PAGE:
I think this was a strong investigation because it shows very clearly that the color of the food is very important to our brain. It has to work. Our banana simply has to be yellow and our apple red or green, otherwise your brain will definitely warn you not to eat it and it will look way less attractive to eat.

Notebook3

Some extra ideas that came up

So I figured this was what I did wrong with the banana.

This is where the idea of colouring the actual food lured me in. It made total sense that when it would work in this study, it might also work on my photograph.

This way the shape of the food would not cooperate with the color it had which might not work for our brains.

I chose new foods that have a clear taste in our head. So a lemon, a hamburger, a vegan burger and a banana.

 

Bananen 2 Burgers 1Vega 1 Citroen 1

And then I painted them which made me decide to let the vegan burger go because this was near to impossible to do and it didn’t have the look that I wanted it to have.

 

Geschilderd boven 1 Geschilderd boven 2

I took these photo’s from above (see above) and thought it was too clean which food isn’t. To me, making the pictures from above made the images look flat, less like real (eatable) foods but rather like something fake, non-existing.

This is why I decided to take the next pictures from the side rather than the top, like the food would be laying in front of you when you look at the image. I used two different background colors for two reasons; To further convey a spacious effect (rather than flat) and to experiment further with the color perception at the same time. The latter conveyed by trying to make the changing perception with different colors more clear in one single image. You could put your hand on the top part of the image and the experience would be different than when you would cover the bottom part, just like it would be different looking at the image and the colors as one whole.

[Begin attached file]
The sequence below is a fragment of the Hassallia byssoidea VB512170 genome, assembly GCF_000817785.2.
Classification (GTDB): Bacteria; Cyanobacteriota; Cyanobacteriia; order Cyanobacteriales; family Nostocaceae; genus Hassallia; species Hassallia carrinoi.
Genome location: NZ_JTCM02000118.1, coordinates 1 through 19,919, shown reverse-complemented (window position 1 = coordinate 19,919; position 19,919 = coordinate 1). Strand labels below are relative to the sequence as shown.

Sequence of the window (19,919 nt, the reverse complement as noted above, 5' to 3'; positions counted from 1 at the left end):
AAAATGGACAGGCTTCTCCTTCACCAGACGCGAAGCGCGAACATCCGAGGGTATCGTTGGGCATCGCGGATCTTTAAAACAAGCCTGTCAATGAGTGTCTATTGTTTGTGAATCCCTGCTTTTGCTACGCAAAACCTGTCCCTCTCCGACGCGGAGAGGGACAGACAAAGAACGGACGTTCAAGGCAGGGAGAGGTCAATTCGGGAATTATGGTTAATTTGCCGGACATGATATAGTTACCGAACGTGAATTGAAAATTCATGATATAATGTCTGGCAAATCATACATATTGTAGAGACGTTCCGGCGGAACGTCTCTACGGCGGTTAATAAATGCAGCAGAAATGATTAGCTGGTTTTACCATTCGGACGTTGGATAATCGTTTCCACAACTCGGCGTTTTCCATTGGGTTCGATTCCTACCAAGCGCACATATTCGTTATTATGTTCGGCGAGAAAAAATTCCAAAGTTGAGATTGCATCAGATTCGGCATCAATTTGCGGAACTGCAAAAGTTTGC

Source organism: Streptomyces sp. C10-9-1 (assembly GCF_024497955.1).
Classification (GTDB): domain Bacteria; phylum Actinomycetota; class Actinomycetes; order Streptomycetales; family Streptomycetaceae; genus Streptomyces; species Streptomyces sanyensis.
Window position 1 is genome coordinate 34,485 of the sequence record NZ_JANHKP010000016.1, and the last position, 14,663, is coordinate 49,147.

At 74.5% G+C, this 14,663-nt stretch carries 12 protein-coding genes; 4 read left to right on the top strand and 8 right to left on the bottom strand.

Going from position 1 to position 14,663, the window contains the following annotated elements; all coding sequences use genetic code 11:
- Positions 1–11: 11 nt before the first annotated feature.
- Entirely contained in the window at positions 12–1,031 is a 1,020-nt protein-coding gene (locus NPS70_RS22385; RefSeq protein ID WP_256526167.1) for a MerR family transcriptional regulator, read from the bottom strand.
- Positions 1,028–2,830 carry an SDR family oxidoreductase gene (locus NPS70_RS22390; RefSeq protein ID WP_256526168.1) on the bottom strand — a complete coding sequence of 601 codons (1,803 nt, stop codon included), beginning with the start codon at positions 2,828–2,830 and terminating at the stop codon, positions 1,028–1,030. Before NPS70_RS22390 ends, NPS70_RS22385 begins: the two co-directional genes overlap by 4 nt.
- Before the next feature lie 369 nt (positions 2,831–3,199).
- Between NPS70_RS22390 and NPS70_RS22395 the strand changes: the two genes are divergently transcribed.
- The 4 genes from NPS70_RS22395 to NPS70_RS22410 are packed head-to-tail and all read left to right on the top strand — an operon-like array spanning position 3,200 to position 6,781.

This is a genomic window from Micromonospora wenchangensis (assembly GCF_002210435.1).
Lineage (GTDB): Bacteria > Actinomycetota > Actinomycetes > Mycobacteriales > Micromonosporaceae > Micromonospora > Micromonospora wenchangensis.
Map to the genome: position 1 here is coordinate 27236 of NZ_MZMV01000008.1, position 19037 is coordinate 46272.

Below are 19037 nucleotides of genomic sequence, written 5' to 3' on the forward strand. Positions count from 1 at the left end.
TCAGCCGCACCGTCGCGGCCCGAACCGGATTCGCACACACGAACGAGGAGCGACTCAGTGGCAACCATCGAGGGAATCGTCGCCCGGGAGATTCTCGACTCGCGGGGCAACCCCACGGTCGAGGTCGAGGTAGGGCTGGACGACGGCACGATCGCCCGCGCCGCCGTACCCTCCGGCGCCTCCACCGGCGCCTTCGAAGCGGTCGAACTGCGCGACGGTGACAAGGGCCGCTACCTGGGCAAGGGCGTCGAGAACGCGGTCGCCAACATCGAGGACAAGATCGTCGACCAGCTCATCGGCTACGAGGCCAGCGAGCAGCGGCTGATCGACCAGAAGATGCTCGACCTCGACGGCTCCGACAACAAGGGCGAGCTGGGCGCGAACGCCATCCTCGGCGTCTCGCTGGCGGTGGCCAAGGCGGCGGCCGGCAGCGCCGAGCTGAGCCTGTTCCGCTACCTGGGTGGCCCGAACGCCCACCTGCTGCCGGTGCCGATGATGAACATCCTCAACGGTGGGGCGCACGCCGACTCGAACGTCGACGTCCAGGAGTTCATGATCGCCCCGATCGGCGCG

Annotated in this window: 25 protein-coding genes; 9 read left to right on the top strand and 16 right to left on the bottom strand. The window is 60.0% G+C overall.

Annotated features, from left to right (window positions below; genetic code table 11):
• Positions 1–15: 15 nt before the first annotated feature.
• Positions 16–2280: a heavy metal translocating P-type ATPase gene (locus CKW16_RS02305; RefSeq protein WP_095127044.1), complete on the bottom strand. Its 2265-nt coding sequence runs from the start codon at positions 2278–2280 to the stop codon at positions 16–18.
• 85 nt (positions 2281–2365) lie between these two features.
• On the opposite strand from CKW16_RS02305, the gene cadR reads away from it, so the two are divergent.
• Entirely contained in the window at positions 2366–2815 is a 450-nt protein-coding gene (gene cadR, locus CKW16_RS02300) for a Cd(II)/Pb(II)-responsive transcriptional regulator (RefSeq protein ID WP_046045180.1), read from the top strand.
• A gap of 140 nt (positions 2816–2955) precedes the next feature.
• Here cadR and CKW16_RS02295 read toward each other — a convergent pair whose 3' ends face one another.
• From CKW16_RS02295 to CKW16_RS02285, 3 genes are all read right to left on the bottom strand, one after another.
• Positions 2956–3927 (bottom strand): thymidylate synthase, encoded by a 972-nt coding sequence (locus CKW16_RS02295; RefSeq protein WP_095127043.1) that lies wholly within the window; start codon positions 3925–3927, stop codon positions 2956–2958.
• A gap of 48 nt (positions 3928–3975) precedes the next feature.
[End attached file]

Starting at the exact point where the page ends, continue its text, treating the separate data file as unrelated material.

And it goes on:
Geschilderd 3D

Then I would have to make a next, maybe final, step. What images/image should I use as my final work or should I just continue experimenting until the end result will automatically present itself to me?

Should it be a book? A print? A collage? Everything? A lot of times a photo (series) is displayed in a frame on a wall and maybe also sold in a booklet or on postcards on the side. Is that how it should be with this work? And if I would put work on the wall. Would that be one photo or a series of photos and how would that work since all the works have different colors with the possible result that the colors don’t go well together on the wall.

There are a lot of possibilities but for now I found one way to present the final work I was particularly happy with because of the overall composition of the images I was content with made above but also, to be honest, kind of based on intuition and the general feeling some of the pictures gave me.

I think that, in general, the pictures are very well able to work by themselves but I also think that the images have the ability to amplify/strengthen the general notion of this work, the changing perception of food depending on color.

 

 

 

 

Eind 1

 So in this instance I chose, as perhaps a final work (for now), a collage of different images working by themselves, together.